Expected Standards of Performance
Students must maintain a 3.0 grade average throughout their program. Further, grades lower than a "B-" will not be counted toward degree credit.
All work for the Master's degree must be completed within four consecutive calendar years. In rare cases deserving special consideration, the student's supervisory committee can petition the Dean of the Graduate School for a time extension. Students who take longer than the four-year period may be required to take additional course work or repeat the comprehensive examination at the Program Director's discretion.
Six courses must be successfully completed by all students:
EHUM 6101 (3) Foundations of Environmental Humanities
EHUM 6102 (3) Field Methods in Environmental Humanities
EHUM 6103 (3) Ecology of Residency
EHUM 6105 (3) Environmental Humanities Writing Seminar
EHUM 6850 (3) Issues in the Environmental Humanities Seminar - required for two semesters
EHUM 6804 (1) Tertulia - Discussion/reading group for the first three semesters
EH Course Planning - Students should consult this to assist in scheduling their coursework throughout the duration of the Program.
Students are encouraged to take coursework from departments and programs within the College of Humanities during their first year. This provides students with the opportunity to take courses from prospective committee members.
Independent Study classes are limited to 25% of a student's course work.
Prior to the appointment of a supervisory committee, the student should consult with the EH Director in selecting coursework. Courses which meet the minimal degree requirements are not officially accepted until approved by the student's supervisory committee. Therefore, students are encouraged to consult with their supervisory committee as early as possible in planning their program of study.
MA & MS Requirements
The primary distinction between the two Master's degrees offered by the Program is that the Master of Arts degree requires standard proficiency in an approved language, while the Masters of Science requires students to complete three (effective beginning with the Fall 2017 cohort) research methods courses approved by the student’s committee. Please note that courses taken to achieve standard language proficiency do not count toward the Environmental Humanities program of study.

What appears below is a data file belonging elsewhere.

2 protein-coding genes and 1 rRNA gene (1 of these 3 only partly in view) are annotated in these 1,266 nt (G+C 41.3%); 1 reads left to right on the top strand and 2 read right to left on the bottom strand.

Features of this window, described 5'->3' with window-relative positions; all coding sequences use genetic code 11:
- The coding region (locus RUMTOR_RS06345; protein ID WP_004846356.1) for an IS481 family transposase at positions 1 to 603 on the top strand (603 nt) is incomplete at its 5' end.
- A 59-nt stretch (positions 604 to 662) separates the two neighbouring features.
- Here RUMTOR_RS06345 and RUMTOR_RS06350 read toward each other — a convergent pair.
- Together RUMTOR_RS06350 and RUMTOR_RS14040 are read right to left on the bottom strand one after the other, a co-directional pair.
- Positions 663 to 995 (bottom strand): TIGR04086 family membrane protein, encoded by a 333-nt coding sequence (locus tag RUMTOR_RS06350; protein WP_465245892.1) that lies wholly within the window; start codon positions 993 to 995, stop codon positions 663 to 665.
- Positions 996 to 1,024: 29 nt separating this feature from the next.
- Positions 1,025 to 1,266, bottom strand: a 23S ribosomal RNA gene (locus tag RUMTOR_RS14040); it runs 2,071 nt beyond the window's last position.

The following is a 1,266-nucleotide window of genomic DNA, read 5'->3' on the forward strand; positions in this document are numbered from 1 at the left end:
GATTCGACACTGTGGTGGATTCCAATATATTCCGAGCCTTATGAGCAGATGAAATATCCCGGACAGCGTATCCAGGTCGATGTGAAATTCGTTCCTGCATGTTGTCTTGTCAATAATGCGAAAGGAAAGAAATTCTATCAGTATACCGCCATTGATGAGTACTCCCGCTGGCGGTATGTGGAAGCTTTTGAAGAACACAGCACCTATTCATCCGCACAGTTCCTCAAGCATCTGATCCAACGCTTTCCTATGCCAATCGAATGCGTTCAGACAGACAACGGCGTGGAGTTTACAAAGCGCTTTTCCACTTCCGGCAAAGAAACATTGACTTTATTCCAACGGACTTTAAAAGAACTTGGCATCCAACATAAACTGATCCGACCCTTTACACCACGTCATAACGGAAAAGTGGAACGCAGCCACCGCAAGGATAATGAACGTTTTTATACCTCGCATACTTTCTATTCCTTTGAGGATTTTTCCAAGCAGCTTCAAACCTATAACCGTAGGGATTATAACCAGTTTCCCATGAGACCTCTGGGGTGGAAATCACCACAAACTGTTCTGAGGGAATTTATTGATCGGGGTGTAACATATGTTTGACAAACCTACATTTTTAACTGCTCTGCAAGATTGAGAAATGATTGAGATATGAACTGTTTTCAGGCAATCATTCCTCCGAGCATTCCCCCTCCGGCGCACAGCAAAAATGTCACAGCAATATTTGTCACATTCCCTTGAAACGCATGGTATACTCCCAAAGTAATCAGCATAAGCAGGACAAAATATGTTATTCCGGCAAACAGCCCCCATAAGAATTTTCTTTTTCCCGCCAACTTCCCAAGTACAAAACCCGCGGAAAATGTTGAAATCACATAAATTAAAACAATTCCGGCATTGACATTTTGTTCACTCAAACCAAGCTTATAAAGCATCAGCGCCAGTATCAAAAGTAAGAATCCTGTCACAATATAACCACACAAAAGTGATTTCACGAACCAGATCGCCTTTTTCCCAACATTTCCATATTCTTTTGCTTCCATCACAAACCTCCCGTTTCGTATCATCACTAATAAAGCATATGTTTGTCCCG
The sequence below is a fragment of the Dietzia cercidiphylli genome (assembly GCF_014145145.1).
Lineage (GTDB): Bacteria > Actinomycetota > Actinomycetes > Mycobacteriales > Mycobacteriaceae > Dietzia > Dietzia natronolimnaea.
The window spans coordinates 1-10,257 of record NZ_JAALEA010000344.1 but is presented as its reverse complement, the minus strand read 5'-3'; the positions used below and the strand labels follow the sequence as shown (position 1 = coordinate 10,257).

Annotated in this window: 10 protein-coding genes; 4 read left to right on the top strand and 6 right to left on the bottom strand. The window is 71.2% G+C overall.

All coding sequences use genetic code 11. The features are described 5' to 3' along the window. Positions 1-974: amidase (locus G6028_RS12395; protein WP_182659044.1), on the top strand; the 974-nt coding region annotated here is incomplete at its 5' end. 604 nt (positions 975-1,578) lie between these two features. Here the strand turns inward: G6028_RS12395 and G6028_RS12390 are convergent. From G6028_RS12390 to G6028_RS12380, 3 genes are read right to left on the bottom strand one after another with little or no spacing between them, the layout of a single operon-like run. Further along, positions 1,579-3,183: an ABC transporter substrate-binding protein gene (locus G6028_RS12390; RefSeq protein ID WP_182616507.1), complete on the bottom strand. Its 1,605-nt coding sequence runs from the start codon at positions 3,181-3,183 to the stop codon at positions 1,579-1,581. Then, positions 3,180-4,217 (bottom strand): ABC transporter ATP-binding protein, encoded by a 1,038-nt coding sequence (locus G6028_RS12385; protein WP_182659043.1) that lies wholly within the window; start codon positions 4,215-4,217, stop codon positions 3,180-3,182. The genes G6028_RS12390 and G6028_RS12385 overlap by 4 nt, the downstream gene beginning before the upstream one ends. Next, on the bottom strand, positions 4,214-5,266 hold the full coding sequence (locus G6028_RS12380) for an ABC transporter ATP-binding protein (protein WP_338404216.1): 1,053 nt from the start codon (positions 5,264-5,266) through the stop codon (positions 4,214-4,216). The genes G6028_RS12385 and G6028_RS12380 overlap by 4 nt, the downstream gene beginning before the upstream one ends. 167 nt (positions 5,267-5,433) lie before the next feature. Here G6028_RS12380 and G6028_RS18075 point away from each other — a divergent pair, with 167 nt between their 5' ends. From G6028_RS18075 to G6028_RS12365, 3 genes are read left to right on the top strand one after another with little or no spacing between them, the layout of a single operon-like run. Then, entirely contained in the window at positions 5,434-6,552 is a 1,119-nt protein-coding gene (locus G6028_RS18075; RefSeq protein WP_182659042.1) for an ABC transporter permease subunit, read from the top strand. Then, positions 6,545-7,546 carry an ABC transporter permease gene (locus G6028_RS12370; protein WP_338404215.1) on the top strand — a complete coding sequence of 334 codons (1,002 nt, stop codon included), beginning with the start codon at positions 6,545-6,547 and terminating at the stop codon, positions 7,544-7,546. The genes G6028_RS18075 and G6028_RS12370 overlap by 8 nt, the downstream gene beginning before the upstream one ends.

Final Work Requirements
Students electing the thesis option are required to complete a minimum of 27 hours of course work and six hours of thesis credit. The student will prepare a thesis prospectus in consultation with his or her adviser and the supervisory committee. The final prospectus must be approved by the supervisory committee and be filed within the chair of the supervisory committee's home department. A public presentation and defense of the thesis is required. Once the student has made the revisions suggested by the supervisory committee, the students must submit their properly formatted thesis, including Final Reading Approval forms to the Thesis Office for their release before graduation. Thesis writers should be very familiar with the Handbook for Theses and Dissertations.
Students who select the project option are required to complete at least 27 hours of course work and a creative or applied project. A minimum of six credit hours is awarded for the project. Students who select the project option are encouraged to combine internship experiences with their project. Students will prepare a project prospectus which must receive final approval of the supervisory committee. The prospectus meeting for the master's project may be open to the faculty and graduate students at the discretion of the candidate and his or her supervisory committee. A public presentation and defense of the project is required. A bound copy of the revised project or final professional practicum report must be filed with Environmental Humanities once the project hours are cleared.
Students who select the non-thesis option must complete a minimum of 33 semester hours of course work and pass a comprehensive examination administered by the supervisory committee. Election of the non-thesis option must be made and approved by the supervisory committee prior to the completion of 24 hours of course work. The comprehensive examination consists of a six-hour written examination and a two-hour oral examination or defense. The written examination will test the candidate's knowledge and understanding of:
the major methodological approaches in humanities-based research.
the research literature in the candidate's area of specialization.
A formal decision of "pass" or "fail" of the written examination will be made by the supervisory committee before proceeding with the oral examination. The oral examination will not be scheduled until the committee has agreed that the candidate has passed the written examination and the appropriate form filed with the graduate office.